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The Question of the Synagogue and the State

BS”D

First some commercial: If you’re on Facebook and you’re interested in interfaith discussions between Jews and Muslims, which are conducted with a good and respectful attitude, then I encourage you to visit the group “Jihadi Jew.” I can’t emphasize enough how important it is with a respectful dialogue between Jews and Muslims, and how rare it is to find a place offering it. Jihadi Jew does just that. It is created by a Jew, Lee Weissman, and moderated by two Muslims, Heshke (who occasionally comments here, even though I’m not so good at responding lately, sorry Heshke), and Marc.

Please check out the group (You can find it here: https://www.facebook.com/groups/jihadijew/)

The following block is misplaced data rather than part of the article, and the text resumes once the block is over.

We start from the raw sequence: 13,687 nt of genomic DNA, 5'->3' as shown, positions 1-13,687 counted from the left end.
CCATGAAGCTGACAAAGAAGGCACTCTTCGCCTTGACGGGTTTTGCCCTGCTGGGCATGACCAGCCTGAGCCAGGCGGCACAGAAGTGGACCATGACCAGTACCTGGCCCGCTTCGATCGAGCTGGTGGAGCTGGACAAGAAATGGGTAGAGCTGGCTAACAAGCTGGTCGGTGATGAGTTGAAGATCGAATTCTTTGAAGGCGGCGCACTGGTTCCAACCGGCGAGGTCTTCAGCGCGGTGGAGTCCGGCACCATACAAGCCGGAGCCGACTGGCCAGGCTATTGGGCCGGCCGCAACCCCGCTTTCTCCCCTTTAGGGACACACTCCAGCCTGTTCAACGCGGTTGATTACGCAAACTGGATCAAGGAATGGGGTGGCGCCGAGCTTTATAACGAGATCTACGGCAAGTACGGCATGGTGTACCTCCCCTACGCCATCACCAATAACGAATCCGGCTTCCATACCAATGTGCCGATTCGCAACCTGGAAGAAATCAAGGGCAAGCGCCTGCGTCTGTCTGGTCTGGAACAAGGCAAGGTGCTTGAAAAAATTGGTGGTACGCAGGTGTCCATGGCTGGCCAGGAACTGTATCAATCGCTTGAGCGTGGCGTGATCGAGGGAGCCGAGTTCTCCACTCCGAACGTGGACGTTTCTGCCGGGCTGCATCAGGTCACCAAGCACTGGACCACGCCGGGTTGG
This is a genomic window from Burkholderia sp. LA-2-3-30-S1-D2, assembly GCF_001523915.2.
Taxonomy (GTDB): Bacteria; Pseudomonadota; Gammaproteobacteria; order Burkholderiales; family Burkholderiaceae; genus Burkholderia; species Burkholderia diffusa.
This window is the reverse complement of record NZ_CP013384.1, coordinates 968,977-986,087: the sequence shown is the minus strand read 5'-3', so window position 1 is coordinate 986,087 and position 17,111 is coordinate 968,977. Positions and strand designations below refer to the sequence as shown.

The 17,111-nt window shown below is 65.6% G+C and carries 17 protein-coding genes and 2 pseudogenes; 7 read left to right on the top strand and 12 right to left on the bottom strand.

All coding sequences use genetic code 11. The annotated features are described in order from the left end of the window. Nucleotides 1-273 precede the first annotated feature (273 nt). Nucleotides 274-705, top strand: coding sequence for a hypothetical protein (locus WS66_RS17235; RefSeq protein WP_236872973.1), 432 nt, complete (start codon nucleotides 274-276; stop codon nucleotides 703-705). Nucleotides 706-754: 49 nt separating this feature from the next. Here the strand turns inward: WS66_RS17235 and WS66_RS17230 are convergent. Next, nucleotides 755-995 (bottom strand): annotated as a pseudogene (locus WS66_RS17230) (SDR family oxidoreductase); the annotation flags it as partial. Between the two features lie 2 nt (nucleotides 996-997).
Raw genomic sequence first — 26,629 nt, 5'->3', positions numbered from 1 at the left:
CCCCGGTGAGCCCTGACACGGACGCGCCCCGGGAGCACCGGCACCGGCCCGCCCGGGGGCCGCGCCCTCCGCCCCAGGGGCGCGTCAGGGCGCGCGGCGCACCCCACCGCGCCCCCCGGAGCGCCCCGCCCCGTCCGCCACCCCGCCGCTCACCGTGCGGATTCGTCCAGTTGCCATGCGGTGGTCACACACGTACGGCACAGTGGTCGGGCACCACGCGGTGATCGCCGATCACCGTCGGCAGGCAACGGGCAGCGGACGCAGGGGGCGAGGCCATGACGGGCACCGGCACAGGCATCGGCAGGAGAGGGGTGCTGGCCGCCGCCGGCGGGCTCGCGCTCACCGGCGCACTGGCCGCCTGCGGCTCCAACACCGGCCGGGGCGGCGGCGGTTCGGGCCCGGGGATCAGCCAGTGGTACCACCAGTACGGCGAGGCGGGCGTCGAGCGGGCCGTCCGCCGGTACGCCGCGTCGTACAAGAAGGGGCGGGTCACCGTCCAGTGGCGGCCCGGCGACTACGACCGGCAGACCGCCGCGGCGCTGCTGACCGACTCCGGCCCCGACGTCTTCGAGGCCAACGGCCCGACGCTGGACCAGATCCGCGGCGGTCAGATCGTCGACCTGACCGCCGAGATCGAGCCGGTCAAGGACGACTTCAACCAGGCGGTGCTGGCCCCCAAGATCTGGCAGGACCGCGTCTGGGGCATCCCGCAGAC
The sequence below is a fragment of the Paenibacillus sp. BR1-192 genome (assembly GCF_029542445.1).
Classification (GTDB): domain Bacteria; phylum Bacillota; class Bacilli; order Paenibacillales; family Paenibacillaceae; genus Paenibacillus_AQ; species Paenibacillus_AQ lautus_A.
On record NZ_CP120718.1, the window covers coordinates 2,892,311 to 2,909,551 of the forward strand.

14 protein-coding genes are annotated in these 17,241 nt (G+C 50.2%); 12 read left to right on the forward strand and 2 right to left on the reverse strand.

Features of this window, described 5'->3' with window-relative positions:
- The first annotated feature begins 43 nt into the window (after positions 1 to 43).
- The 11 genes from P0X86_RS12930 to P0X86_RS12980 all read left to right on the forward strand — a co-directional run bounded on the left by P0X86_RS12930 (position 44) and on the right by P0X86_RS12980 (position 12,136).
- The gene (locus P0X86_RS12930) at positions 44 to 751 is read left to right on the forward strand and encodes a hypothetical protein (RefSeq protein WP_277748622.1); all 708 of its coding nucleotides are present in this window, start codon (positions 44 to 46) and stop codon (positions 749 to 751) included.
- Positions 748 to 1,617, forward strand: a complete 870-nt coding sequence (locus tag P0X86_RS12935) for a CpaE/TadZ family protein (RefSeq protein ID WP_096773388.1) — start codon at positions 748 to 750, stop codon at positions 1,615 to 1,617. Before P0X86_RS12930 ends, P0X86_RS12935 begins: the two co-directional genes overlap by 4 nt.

I’m not making commercial for it without reason though. There is an ongoing discussion in there on the question of state and “church” (church more being synagogue or mosque in this discussion), and one of the participants asked me for my opinion. I promised an answer earlier, but I have to admit that I’ve simply been pondering on it for some days now, not feeling that I could formulate an answer clearly, which would express my thoughts, without it getting way too long for the thread in there.

So I’ll try to formulate an answer here, BE”H, since it might also interest some of you out there.

First off, my premise for dealing with the world and other human beings is based on two ethical teachings, both being expressed by the Jewish rabbi, Hillel, Z”L, though at least one of them (known in differing forms, by the name of “the Golden Rule”) has been expressed by other spiritual teachers as well.